A new distinction is emerging in the chiropractic profession. The traditional classification was between straight and mixer. Straights specialized in adjustments of the spine only and considered anything else to be something other than chiropractic.Mixers realized that patients would benefit from adjustments and additional treatments such as heat, electric stimulation, exercises, etc. In some circles, debate still exists as to what is the best way to practice. I want to introduce a new distinction that will, by contrast, put the straights and mixers in the same group.
Isn't it interesting that the treatment you receive for a musculoskeletal (MS) condition depends more upon the training of the doctor you see than the problem you have? There are really only two possible reasons for this oddity:
- Complexity - Patient conditions are too complicated. In an attempt to deal with this staggering complexity, problems are boiled down to a few readily observable and manipulable concepts. These attempts to deal with complexity by oversimplification are called techniques. Chiropractors have long debated which technique is king, which works best. This debate is like asking which utensil is best: the fork, knife or spoon. While anyone is welcome to their opinion, I think you would have to agree most people eat with all three. Hence, the mixers were on to something. Applying multiple techniques tends to work better than trying to eat steak with a spoon.
- Ignorance - No one knows what to do. If you are a patient in severe pain, ignorance on the part of your doctor is definitely not bliss; much like trying to treat the plague before antibiotics were discovered. You could try with all your might, but the knowledge was still years away. In this type of helpless circumstance, people often are eager to do something. Of course, not knowing what to do leaves the door open for people to try lots of different things. Hence, you receive all different types of treatment for the same condition.
Combining these ideas, complexity and ignorance, leads to treatment based upon the perspective of the doctor rather than the absolute needs of the patient. The doctor sees the patient through the mental filter of their techniques. The doctor is looking for where to apply their technique, not first looking to see the entirety of the patient's condition. The glaring problem with this situation is it's backward.
Treatment should be based upon the condition of the patient first; then the most effective treatment should be selected. For the first time in history, we have the knowledge and tools to properly treat the vast majority of MS conditions. (This solves the problem of ignorance.) We have excellent treatments for disc injuries, joint dysfunction, adhesion, peripheral nerve entrapment, weakness, inhibition, psychological issues, tendinosis, tendinitis, etc.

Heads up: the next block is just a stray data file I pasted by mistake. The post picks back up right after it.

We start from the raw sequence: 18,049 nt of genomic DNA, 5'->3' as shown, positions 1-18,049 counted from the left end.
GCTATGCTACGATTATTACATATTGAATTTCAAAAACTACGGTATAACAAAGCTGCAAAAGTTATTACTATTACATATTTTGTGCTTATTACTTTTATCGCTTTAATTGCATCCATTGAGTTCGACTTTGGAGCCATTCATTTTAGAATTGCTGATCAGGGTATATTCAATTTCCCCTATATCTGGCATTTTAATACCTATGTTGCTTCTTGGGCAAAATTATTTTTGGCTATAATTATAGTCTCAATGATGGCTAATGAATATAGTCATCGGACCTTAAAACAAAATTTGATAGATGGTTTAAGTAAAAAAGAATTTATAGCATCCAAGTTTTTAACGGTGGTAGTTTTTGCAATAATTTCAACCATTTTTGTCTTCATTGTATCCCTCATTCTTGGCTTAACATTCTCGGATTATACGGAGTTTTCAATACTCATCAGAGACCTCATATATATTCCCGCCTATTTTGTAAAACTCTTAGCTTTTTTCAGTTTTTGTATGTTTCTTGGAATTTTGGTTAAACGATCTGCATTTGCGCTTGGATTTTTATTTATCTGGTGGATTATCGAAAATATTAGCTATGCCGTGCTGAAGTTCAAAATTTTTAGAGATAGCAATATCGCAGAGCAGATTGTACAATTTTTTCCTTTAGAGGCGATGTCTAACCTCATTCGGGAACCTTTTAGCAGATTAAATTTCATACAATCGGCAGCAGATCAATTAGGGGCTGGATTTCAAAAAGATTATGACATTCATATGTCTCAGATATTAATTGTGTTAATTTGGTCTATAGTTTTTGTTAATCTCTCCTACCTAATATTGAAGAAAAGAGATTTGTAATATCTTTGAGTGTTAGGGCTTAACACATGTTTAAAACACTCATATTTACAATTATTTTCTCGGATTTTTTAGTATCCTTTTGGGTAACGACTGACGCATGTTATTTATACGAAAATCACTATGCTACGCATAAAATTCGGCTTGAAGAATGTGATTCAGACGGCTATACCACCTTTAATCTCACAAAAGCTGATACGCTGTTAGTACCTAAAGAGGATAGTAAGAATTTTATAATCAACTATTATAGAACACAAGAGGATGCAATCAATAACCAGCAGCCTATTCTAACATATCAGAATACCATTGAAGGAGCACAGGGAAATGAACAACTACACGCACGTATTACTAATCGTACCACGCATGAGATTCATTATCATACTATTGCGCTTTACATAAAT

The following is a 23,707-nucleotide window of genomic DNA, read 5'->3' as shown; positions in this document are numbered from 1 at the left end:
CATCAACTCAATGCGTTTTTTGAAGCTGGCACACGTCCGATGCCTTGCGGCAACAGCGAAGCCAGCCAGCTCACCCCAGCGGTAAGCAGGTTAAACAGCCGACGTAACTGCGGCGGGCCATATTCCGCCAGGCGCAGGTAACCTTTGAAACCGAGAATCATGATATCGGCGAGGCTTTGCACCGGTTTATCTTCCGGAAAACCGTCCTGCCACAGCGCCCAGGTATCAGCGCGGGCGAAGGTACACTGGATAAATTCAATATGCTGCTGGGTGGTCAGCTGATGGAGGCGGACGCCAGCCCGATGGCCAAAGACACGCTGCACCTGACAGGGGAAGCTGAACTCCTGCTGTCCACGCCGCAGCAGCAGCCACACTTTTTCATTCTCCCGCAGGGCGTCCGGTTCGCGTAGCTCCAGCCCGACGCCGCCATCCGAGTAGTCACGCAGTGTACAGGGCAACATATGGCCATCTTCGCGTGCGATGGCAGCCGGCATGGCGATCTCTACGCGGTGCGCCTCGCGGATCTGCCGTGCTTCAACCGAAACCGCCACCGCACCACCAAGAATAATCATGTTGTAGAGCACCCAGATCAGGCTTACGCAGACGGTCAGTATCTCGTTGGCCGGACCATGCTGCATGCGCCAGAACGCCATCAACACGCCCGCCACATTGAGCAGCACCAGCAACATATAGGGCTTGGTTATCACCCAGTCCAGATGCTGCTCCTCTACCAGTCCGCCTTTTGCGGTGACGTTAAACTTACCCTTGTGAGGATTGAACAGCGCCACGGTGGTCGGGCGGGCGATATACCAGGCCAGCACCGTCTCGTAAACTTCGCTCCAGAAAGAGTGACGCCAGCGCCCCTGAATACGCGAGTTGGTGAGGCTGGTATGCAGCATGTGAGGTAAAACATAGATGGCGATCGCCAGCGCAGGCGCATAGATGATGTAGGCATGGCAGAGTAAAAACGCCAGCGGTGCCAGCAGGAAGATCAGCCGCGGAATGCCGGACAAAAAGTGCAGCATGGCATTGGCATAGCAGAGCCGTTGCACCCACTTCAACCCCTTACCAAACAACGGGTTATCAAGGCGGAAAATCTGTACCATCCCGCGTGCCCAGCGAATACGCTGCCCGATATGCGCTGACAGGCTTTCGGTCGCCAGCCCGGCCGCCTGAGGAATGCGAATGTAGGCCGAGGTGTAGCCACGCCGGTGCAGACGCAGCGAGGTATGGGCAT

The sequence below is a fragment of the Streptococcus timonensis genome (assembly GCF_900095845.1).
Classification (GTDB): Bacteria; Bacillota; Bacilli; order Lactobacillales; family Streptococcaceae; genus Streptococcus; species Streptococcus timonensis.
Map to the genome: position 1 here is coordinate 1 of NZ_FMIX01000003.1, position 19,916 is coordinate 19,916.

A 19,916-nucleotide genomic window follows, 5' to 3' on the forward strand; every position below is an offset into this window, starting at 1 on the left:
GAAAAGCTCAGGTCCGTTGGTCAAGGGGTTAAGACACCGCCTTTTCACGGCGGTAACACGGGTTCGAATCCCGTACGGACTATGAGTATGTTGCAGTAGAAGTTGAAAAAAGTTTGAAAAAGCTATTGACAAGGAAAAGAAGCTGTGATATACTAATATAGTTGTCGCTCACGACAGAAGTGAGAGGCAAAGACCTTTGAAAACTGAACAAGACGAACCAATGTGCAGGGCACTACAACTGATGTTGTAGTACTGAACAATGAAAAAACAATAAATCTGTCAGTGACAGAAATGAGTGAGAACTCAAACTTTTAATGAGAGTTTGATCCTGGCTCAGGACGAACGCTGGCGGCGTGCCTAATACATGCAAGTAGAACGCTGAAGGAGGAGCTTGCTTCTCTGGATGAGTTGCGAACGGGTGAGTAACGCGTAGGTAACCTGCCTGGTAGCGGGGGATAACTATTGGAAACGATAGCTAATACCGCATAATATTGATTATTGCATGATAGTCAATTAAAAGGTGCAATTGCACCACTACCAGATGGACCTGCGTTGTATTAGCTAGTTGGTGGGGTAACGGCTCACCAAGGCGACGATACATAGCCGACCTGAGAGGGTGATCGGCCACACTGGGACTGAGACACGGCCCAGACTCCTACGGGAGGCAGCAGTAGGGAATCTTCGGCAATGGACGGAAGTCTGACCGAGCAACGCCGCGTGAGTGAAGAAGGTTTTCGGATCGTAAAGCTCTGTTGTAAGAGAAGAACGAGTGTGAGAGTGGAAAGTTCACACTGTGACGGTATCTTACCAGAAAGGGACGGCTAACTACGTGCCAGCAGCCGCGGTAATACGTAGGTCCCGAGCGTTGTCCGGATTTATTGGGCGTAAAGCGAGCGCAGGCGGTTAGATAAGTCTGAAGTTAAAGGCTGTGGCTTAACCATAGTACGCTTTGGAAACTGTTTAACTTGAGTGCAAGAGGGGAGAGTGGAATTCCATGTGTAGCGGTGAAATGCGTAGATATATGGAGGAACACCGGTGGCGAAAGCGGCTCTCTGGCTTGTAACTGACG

However, we are left with the first problem of complexity. Humans have limited information-processing capabilities. Since our processing capabilities are finite, we need to have a solid framework for understanding and ordering information. The only way to properly deal with complexity is to have mental pathways and categories of association that easily flow from one thing to the next. We have access to vast amounts of information as long as it is stored properly.
Think about language. We start with the alphabet, then make words, then sentences, then paragraphs, etc. There is an underlying structure that allows for an infinite number of stories to be told and new words to be created all the time. You simply have to understand the basic rules.
Applying the understanding and ordering concepts to MS health care makes the complexity manageable. After all, 100 percent of MS problems are the result of loading tissues in a way that exceeds their capacity. There is a close relationship between dysfunctional tissues, load and symptoms. Our MS alphabet has vowels (load, capacity, dysfunction and symptoms) that are present 100 percent of the time in every patient. Our MS alphabet also has consonants: anatomy and pathology. This means something is wrong with some part of your patient's body. Now that we have established our alphabet, we can begin to put together some words, phrases and stories.
Starting with these concepts and building on this foundation leads to a new distinction in the chiropractic profession - the doctor. The doctor examines the patient with the goal of seeing all of what is wrong with an objective mind and a well-furnished knowledge base. This leads to a diagnosis that is far more than a single label. The diagnosis is a story about how a patient came to have these problems. Then treatment is the rest of the story, about how the doctor applied the right treatment at the right time and in the right place.
The good news is this: Being a technique provider is now obsolete. Techniques are simply how we interact with the patient's body. We need to have lots of good techniques. Of far greater importance, however, is the ability to understand when, where, what and how much to do. This ability is what all real doctors strive for.
Whether you have been trying to eat with just a spoon because it is your favorite utensil, or trying to eat everything with a fork and knife because it is all you have, you quickly realized it is not terribly effective. You will benefit from first looking at what dish you are trying to eat. Only after intelligently examining your meal will you be able to choose the best utensil for each course.
The new distinction: technician vs. doctor. Technicians treat based upon their technique training. Doctors treat based upon a complete and accurate diagnosis. This is the first time in history we have been able to make this distinction.